In this configuration it should be obvious that the ring-shaped sealing lip is not stretched during the screwing-on of the screw-cap. On the contrary, the sealing lip is pressed against the outer side of the container mouth during the course of the screwing-on process. This function is based on the surprising discovery that, given a suitable elasticity in the cap top, it is possible to bring about a contraction of the cap top without much difficulty by means of an appropriate clamping device, and that the sealing lip can be moved with the aid of this contraction. It is obvious that this type of an arrangement has substantial advantages vis-a-vis the known state of the art. First of all, the sealing lip is pressed against the container mouth without stress by means of a radial contraction movement during the course of the screwing-on process. Particularly where sharp-edged container mouths are involved this system prevents the scratching of the sealing lip as it is forced inward. Over and above that, a better definition of the contact pressure of the sealing lip is possible with the aid of the clamping device. The sealing lip is not over-stretched right from the beginning but reaches the required contact pressure, just adequate to maintain a reliable sealing function, only after the screw-cap has been screwed on. Furthermore, tensions created by internal pressure, by this means, are not able to lead to any damage to the screw-cap. With the aid of the compressible sealing lip it is additionally possible for the first time to achieve a ring-shaped sealing section on the inner side of the sealing lip. With the conventional types of sealing lips all that could be achieved was merely a sealing line, since a planar sectional contact by the sealing lip was not possible.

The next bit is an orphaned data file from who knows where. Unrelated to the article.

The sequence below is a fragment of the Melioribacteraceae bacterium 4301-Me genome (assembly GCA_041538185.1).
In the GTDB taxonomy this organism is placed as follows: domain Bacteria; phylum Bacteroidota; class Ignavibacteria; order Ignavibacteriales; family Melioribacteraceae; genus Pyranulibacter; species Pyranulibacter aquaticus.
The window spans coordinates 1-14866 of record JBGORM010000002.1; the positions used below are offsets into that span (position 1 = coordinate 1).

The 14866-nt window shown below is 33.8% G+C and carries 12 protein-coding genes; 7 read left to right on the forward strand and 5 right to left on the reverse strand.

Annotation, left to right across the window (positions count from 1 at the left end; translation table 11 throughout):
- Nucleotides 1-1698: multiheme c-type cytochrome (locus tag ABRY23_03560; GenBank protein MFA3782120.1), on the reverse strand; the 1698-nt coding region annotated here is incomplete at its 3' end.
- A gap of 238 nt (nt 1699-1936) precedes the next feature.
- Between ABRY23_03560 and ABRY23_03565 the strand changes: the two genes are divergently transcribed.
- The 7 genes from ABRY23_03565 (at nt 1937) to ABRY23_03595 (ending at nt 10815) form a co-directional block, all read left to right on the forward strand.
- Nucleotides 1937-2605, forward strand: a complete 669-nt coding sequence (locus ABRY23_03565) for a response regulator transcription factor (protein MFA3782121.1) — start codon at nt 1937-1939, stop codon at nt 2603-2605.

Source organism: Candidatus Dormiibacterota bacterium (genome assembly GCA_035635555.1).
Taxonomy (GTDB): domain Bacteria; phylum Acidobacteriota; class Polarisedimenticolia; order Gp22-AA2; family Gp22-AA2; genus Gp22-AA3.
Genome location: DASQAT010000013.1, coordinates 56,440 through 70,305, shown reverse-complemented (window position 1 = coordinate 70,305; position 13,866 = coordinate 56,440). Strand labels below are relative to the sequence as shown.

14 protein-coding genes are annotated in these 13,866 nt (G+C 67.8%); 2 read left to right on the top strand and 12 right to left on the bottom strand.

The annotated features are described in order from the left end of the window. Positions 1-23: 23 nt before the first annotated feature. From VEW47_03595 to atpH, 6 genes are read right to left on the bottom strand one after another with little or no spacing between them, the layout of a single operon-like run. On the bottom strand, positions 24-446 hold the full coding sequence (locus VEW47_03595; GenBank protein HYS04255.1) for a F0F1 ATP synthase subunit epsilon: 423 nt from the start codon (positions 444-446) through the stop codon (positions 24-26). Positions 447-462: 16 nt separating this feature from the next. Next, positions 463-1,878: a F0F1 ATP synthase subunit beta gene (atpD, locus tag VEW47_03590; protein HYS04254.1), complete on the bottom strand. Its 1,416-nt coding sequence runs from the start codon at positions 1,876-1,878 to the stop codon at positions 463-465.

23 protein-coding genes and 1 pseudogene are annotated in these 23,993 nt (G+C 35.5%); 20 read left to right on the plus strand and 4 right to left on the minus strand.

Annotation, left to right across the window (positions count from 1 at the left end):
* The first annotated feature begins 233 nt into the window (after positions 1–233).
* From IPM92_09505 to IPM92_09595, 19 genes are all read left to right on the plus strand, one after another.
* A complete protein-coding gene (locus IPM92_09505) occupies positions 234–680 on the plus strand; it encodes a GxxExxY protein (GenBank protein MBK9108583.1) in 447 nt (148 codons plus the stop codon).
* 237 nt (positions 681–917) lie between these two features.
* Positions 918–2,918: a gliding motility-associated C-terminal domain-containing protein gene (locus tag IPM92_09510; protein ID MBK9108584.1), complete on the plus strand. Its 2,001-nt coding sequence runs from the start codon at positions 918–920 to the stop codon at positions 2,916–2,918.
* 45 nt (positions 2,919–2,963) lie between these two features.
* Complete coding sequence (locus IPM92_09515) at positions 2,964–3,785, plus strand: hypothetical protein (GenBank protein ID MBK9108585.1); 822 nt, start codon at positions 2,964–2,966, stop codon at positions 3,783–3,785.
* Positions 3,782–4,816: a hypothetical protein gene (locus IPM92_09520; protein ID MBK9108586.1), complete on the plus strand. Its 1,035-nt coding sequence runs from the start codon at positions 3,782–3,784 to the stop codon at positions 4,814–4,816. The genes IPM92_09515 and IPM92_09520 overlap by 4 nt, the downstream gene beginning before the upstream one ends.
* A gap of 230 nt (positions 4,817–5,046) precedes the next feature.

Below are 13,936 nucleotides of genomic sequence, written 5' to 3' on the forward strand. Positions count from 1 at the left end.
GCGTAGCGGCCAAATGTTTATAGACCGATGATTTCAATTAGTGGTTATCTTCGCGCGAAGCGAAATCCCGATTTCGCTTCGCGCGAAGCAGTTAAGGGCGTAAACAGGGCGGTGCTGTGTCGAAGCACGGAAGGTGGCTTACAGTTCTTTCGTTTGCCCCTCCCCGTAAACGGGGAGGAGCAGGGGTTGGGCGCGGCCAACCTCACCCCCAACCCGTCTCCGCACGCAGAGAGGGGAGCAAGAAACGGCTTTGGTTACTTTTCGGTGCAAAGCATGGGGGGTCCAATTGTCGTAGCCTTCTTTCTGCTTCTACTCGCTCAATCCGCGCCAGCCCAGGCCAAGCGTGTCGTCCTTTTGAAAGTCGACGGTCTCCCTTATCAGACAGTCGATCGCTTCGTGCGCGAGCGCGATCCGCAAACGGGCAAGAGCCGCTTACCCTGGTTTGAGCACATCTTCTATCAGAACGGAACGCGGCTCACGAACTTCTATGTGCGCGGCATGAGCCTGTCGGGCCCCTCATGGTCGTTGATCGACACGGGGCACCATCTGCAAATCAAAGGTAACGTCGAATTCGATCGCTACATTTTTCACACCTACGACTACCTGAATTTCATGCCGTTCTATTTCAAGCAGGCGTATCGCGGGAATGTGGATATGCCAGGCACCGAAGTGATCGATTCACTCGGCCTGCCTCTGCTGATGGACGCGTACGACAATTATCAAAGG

The invention can be made particularly advantageous if the clamping device is a ring-shaped inner seal whose inner diameter is greater than the inner diameter of the container mouth and which makes a sealing contact along a sealing line on the inner side of the container mouth. In this manner the clamping device usefully performs the function of a supplementary seal. The upper rim of the mouth of the bottle is thus sealed off both inside and outside, which substantially improves the sealing effect.
A good sealing effect is achieved if the inner side-wall of the sealing lip is constructed approximately cylindrically. In this manner the inner side of the sealing lip makes a flat sectional contact with the outer side of the container mouth. In specific types of application, however, it is useful if the inner side-wall of the sealing lip is joined to the cap top in a tapered form approximately like a truncated cone in shape. By this means, changes in the position of the sealing lip when compressed can be taken into account ahead of time, so that the inner side-wall of the sealing lip will make a flat sectional contact with the container mouth once again after the screw-cap has been screwed on.
A supplementary sealing section can be achieved by arranging to have a concentric ring surface within the sealing lip as a stop to limit the screwing-on movement. A limitation of the screwing-on process is particularly important since, by this means, the contraction movement can also be restricted. In this way too strong a compression of the sealing lip is prevented. The upper edge of the container mouth is pressed against the ring surface, so that a supplementary sealing occurs.
A specially advantageous sealing effect is achieved if the lower edge of the sealing lip is arranged to be approximately at the same level as the sealing line. By this means the forces acting on the sealing line and on the sealing section of the sealing lip run approximately in the same plane, by which means a compression of the container rim is achieved.